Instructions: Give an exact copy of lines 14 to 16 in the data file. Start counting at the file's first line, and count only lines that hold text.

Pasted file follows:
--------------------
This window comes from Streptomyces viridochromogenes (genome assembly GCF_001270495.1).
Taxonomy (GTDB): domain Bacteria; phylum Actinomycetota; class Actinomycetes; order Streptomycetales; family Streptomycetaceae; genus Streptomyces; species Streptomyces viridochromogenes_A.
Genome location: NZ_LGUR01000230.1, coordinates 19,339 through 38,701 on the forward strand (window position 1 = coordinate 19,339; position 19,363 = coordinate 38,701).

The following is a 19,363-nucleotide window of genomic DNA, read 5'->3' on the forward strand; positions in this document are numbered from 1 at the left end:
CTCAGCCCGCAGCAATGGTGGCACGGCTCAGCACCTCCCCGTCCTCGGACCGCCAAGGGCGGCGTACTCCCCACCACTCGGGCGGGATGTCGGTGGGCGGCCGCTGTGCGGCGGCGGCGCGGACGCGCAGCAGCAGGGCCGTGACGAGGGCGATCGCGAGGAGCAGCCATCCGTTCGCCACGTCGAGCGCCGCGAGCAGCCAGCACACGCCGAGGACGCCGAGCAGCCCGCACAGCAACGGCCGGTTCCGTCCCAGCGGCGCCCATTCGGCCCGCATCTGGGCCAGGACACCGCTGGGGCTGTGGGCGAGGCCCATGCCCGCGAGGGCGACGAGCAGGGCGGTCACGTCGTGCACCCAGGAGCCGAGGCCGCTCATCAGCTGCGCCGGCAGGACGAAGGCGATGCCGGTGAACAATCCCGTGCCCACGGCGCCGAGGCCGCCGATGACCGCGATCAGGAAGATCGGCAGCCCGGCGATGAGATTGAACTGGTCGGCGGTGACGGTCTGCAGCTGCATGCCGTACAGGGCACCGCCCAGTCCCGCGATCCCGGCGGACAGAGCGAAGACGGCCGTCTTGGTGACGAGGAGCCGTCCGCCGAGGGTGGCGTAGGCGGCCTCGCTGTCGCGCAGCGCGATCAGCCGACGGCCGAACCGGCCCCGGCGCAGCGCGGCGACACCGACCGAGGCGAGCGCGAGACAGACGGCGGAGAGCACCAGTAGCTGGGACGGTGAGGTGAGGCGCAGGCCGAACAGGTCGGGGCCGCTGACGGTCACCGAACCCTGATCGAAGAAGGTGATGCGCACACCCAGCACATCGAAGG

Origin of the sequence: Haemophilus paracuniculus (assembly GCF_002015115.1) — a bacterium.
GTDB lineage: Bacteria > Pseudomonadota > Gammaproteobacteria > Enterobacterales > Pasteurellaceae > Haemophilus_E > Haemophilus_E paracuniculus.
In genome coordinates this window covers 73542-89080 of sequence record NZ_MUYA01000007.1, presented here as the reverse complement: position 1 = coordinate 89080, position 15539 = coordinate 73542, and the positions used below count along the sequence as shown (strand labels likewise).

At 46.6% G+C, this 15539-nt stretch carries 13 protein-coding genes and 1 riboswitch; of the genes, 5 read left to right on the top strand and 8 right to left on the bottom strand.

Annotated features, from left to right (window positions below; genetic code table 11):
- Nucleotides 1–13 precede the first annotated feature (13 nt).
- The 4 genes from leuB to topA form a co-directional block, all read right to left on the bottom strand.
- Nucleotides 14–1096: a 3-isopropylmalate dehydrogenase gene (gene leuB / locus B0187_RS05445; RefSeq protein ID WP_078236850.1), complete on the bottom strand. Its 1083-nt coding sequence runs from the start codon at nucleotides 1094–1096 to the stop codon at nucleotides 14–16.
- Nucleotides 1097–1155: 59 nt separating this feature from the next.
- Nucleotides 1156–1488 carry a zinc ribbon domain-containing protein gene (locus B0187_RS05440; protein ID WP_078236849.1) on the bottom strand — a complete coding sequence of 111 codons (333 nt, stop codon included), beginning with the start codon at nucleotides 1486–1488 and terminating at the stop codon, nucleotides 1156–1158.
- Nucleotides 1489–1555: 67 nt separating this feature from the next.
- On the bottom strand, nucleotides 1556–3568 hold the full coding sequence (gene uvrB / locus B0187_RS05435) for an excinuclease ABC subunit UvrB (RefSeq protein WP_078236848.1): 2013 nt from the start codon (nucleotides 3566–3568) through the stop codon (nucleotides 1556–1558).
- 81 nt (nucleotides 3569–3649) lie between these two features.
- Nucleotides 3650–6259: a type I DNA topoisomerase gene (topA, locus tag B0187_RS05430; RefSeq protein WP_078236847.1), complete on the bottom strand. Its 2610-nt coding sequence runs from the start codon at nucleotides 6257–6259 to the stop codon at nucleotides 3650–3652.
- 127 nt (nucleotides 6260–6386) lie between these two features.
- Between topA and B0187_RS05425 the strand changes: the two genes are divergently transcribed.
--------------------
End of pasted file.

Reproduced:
- Nucleotides 1097–1155: 59 nt separating this feature from the next.
- Nucleotides 1156–1488 carry a zinc ribbon domain-containing protein gene (locus B0187_RS05440; protein ID WP_078236849.1) on the bottom strand — a complete coding sequence of 111 codons (333 nt, stop codon included), beginning with the start codon at nucleotides 1486–1488 and terminating at the stop codon, nucleotides 1156–1158.
- Nucleotides 1489–1555: 67 nt separating this feature from the next.